Friday, November 23, 2007

The Mackay Sea Valley Survey

At long last, I made my way out to the deep field camp of Granite Harbor for the geophysical survey of the Mackay Sea Valley. Granite Harbor is a small bay in the Ross Sea, nestled along the old granite cliffs that form the basement rocks of the Central Transantarctic Mountains. The setting is quite breathtaking! The Mackay Glacier is a large glacier which terminates in the Ross Sea. In past years, when the ice sheet was larger, the Mackay Glacier carved out a deep trough on the continental shelf. In subsequent years, as the climate warmed, this trough became an area where deep packages of marine sediments accumulated. Those marine sediments are the reason for this site survey.

The Ross Sea in this area is still frozen over – so our camp is built on frozen sea ice, approximately 2 meters thick. As we look out toward the sea, there is solid ice as far as the eye can see – with old icebergs from last year, or perhaps older, embedded in the sea ice.
They are quite monumental – standing sometimes hundreds of feet up above the ice surface and can be seen for many miles away. As the sun moves across the sky during the day, the illumination of the icebergs is constantly changing from bright white to deep blue to gray – to every shade in between.

Our deep field camp consists of 11 people. 7 Scott tents, 2 Rac tents, 2 snowmobiles, and 2 Pisten Bullys (oversnow vehicles).
The Scott tents are for sleeping, 2 per tent, and the Rac Tents are for eating and for science. The Rac tents have heat and generators for recharging electronics. It is remarkably comfortable and “cushy” in this remote camp!

Why are we here? We are in Granite Harbor to conduct a seismic survey of the seafloor and the rocks below the seafloor which accumulated in this large trough carved by the Mackay Glacier. Under the leadership of Dr. Ross Powell, of Northern Illinois University, we are working to get a picture of the rocks below the seabed where thick accumulations of Holocene (the past 7,000 years) sediments are located. These sediments are of interest because they can tell us information about what the climate has been like in this part of Antarctica for the past 7,000 years, and how it compares to the climate seen in atmospheric records and marine geological records for other parts of Antarctica during the same time period. The seismic survey will not drill for rocks, but will provide information for future drilling projects about where the sediments are located and where a future drill hole should be placed.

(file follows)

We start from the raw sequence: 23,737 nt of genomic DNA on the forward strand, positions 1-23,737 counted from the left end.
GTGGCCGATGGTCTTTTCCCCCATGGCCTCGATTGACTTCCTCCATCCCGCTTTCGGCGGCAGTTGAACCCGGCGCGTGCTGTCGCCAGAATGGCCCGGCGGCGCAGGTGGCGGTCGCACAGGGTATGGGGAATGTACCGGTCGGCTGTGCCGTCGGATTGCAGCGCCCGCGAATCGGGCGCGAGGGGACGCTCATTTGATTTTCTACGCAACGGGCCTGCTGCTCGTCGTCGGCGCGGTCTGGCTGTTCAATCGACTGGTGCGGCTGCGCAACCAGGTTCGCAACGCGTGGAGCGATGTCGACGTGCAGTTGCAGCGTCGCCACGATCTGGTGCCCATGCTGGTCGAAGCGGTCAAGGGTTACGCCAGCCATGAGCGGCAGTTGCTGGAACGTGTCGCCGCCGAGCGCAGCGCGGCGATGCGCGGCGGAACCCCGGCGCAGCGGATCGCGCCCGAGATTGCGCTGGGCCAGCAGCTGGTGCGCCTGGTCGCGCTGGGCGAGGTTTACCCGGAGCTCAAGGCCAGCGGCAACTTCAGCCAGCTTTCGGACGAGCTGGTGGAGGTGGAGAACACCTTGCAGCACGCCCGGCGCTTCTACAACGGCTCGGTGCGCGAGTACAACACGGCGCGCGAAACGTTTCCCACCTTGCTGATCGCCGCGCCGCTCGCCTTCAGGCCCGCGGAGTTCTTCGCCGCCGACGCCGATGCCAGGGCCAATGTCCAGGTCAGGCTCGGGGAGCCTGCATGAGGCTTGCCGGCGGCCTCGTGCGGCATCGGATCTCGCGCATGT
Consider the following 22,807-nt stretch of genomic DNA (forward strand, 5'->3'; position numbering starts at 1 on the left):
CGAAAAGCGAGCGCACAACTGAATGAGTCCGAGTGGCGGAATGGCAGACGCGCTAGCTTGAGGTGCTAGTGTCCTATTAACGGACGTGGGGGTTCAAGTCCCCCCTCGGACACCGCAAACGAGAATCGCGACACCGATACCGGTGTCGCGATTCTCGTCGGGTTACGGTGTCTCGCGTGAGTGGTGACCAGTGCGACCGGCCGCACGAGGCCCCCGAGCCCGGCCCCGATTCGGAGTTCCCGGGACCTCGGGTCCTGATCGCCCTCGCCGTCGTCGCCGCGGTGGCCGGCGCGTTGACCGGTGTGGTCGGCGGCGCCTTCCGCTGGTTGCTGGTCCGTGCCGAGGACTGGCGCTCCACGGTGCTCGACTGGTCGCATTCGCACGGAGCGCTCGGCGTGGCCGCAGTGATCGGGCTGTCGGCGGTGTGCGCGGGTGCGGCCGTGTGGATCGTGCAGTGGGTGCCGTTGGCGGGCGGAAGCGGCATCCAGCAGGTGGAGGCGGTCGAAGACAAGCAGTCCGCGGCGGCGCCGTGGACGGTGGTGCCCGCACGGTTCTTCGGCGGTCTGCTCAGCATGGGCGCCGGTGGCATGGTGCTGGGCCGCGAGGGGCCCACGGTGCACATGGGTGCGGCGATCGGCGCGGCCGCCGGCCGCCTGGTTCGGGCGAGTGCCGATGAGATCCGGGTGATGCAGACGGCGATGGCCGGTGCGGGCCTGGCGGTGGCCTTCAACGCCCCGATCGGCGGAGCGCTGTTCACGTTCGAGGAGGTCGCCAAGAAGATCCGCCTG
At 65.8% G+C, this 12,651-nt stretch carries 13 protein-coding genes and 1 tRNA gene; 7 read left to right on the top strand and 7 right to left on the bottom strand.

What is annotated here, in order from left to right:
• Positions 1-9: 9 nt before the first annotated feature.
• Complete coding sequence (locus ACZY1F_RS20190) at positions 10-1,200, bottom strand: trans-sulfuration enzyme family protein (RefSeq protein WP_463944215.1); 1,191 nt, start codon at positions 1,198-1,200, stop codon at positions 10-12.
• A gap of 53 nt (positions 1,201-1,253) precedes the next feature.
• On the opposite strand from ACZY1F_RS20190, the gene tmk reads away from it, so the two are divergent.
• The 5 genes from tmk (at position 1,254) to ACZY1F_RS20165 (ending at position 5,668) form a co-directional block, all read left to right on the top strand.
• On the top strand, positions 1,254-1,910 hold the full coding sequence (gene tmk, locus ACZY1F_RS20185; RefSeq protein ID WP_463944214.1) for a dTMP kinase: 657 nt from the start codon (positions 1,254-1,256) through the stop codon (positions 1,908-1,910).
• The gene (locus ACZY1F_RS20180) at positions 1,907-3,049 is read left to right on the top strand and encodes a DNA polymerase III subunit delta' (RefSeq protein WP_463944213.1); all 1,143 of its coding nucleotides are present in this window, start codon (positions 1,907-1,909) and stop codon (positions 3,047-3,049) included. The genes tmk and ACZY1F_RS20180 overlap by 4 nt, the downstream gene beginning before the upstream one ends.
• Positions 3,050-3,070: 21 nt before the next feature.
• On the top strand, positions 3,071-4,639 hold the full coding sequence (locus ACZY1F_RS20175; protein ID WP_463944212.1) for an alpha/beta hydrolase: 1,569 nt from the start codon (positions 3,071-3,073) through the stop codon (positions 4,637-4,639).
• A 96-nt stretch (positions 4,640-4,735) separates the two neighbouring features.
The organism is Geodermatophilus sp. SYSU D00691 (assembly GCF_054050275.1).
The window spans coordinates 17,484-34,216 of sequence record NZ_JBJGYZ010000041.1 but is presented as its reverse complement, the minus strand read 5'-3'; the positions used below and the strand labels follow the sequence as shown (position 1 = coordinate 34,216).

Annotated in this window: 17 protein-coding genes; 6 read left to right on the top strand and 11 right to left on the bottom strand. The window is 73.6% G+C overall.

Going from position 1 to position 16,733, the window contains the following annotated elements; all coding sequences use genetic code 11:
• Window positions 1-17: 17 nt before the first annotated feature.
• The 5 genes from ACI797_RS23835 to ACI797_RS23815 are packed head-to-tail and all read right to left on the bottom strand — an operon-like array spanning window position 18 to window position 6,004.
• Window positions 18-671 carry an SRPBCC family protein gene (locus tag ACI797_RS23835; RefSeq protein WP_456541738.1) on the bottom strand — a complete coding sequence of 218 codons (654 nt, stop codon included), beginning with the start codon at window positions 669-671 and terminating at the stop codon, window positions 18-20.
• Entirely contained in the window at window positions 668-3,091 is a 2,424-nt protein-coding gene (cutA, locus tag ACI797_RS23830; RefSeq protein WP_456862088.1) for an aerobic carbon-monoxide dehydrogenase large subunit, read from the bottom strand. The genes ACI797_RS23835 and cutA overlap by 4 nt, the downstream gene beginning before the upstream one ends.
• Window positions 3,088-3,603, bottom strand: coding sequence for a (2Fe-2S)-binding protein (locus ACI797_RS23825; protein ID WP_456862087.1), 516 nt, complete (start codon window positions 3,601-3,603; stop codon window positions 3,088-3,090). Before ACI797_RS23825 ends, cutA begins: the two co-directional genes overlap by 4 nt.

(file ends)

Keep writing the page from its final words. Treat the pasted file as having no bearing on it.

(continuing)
Seismic surveys operate using a sound blast, made by an airgun, which is set off below the ice. We drill a hole through the sea ice so that we can place the airgun, which is on a cable, down 8 meters in the water. We have a 1.5 kilometer long streamer that is dragged on the ice, behind the piston bully that carries the laboratory with all of the seismic recording devices. The streamer contains 60 geophones that record the sound waves after they have traveled out of their air gun, and traveled down through the different layers of rock on and below the sea floor, and been reflected back up. Different types of rocks give off different types of reflections, and require differing amounts of time to travel back up to the geophones. Computers in the mobile lab record the sounds as they bounce back to the geophones, and based on their time delay, they give an image of the different layers of rock in the subsurface. This type of work is typically done by ship with the geophones towed behind the ship. We are using a very new technology to conduct this survey over sea ice, and getting excellent results.

The survey was very successful in identifying where the pockets of sediment are. The seismic data was all collected digitally and will require continued processing back at Montana Tech University where Dr. Marvin Speece, the geophysicist on the site survey, teaches. Once processed, the seismic records will tell us in much greater detail, about the types and thicknesses of sediments – and allow scientists to determine the optimal site for future drilling.

Field work dominated life in Granite Harbor. But there were also wonderful moments of exploration and fun. Please visit my next blog, entitled "Reflections from a Remote Field Camp" to learn more about life and exploration in the Granite Harbor area.

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